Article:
Chris Brown has attracted more drama with his latest stunt, following weeks of media attention.
The singer has launched a line of t-shirts with the tagline 'This B*tch Lyin' after he was released without charge following a rape accusation in Paris last week.
He was arrested after a horrific rape allegation was made against him and his bodyguard, and spent 24 hours in custody after a woman claimed she was raped four times in his hotel room.
It appears he has now turned to gloat by selling t-shirts with his slogan, which he wrote on his Instagram following his release.
The alleged victim revealed so-called 'details' of what she described as a violent assault. Identified only as 'Karima', the accuser said the R&B singer assaulted her in his hotel, and then his entourage members continued the attack.
After being questioned by police, Brown was released from custody without any charge, but an investigation is still ongoing. Brown filed a defamation lawsuit against the woman and is seeking criminal action.
Zara may be one of the most fashion savvy retailers on the high street, but that doesn’t mean the brand is without its worries as the Spanish clothing giant is reportedly facing a $5 million lawsuit for allegedly manipulating its prices.
According to The Fashion Law, Zara is being sued by customer Devin Rose in California who claims that he and other Zara customers in the US have been overcharged as a result of the brand’s “deceptive pricing practices”.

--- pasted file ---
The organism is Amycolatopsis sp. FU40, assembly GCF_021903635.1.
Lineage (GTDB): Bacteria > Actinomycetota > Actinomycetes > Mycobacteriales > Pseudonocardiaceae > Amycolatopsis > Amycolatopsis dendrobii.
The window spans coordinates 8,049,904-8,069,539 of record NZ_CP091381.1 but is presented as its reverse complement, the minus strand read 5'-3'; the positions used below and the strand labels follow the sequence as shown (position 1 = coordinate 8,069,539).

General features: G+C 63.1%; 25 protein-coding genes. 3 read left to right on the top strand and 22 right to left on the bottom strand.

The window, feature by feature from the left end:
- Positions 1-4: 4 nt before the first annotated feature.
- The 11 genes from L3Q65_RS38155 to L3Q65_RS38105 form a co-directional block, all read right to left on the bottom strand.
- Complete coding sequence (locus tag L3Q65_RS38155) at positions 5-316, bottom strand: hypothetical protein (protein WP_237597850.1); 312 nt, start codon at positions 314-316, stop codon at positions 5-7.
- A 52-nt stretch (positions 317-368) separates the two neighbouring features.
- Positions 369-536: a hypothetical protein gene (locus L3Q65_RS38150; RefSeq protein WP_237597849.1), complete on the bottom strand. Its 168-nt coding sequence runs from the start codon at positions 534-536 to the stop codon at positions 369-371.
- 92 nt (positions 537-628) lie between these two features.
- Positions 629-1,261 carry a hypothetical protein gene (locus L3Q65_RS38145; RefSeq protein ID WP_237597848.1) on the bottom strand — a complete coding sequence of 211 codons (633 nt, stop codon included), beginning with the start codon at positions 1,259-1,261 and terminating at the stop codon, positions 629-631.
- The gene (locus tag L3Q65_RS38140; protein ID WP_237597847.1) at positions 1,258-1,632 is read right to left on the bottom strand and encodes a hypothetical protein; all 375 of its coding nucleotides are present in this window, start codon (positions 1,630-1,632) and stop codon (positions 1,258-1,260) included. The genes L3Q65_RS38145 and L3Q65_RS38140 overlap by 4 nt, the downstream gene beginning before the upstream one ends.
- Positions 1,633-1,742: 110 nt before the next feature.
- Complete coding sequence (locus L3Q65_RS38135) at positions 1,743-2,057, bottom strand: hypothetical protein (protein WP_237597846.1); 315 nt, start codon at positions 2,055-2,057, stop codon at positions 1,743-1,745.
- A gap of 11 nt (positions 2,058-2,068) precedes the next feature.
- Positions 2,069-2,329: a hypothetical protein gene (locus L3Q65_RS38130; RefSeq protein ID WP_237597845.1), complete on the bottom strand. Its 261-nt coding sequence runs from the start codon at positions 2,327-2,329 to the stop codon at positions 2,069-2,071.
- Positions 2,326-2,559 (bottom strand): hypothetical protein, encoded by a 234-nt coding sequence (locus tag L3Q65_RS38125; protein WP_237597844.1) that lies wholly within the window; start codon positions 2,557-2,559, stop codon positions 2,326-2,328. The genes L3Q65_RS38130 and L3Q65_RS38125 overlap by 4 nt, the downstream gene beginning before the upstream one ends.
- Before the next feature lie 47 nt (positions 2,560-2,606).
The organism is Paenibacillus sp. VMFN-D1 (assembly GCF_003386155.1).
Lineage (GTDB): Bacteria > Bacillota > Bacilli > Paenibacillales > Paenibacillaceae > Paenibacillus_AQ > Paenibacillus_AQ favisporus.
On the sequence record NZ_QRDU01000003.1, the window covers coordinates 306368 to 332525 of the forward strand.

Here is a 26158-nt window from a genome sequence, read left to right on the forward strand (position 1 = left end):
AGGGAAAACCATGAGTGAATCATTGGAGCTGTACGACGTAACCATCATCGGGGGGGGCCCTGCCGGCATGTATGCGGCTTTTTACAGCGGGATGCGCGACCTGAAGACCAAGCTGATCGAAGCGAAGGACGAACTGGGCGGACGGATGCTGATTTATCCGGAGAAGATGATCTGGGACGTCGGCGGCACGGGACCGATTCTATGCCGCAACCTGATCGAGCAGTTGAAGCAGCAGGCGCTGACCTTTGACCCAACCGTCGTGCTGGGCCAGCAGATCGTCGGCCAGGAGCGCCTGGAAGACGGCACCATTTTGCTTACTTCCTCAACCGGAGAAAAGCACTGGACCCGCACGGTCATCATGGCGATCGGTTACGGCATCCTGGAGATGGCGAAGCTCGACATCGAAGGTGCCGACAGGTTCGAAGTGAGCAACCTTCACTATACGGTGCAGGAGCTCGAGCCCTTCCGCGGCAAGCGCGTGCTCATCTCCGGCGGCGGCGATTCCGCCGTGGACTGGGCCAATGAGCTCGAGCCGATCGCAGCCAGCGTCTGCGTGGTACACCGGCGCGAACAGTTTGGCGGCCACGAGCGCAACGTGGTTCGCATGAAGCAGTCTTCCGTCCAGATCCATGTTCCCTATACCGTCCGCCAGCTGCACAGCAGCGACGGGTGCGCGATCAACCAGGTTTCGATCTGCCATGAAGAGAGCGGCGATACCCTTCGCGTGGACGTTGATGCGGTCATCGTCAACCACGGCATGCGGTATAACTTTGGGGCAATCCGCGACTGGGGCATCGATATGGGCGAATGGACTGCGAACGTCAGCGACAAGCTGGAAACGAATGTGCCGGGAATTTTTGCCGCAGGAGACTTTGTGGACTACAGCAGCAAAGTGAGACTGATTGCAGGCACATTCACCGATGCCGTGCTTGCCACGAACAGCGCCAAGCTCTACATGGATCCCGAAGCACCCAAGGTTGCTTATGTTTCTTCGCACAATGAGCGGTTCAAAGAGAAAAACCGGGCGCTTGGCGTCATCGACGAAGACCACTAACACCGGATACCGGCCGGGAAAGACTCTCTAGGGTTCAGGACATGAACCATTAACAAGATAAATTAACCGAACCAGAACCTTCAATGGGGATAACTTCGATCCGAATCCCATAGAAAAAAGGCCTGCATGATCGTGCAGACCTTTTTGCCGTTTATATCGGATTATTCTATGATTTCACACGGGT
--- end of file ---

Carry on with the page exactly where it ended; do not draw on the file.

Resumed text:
The complaint states that Zara has made billions of dollars through the “classic bait and switch” practice of only tagging its clothing with euro prices – a procedure which Rose claims “lures” customers into making purchases.
In the lawsuit it is also claimed that once a customer reaches the till the products of choice are then sold “for a substantially higher amount in dollars” than conversion rates would suggest they should be.
Rose’s complaint is based on a personal experience he had earlier this summer at a particular Zara store in Sherman Oaks, California. He claims he was charged almost 60% more than he should have been for three shirts because of Zara’s conversion rate tactics.
A spokesperson for Zara in the United States told TFL that the retailer “vehemently denies any allegations [of] deceptive pricing practices”.
Feat image: Jane Mingay
Centre image: alexanderliang.com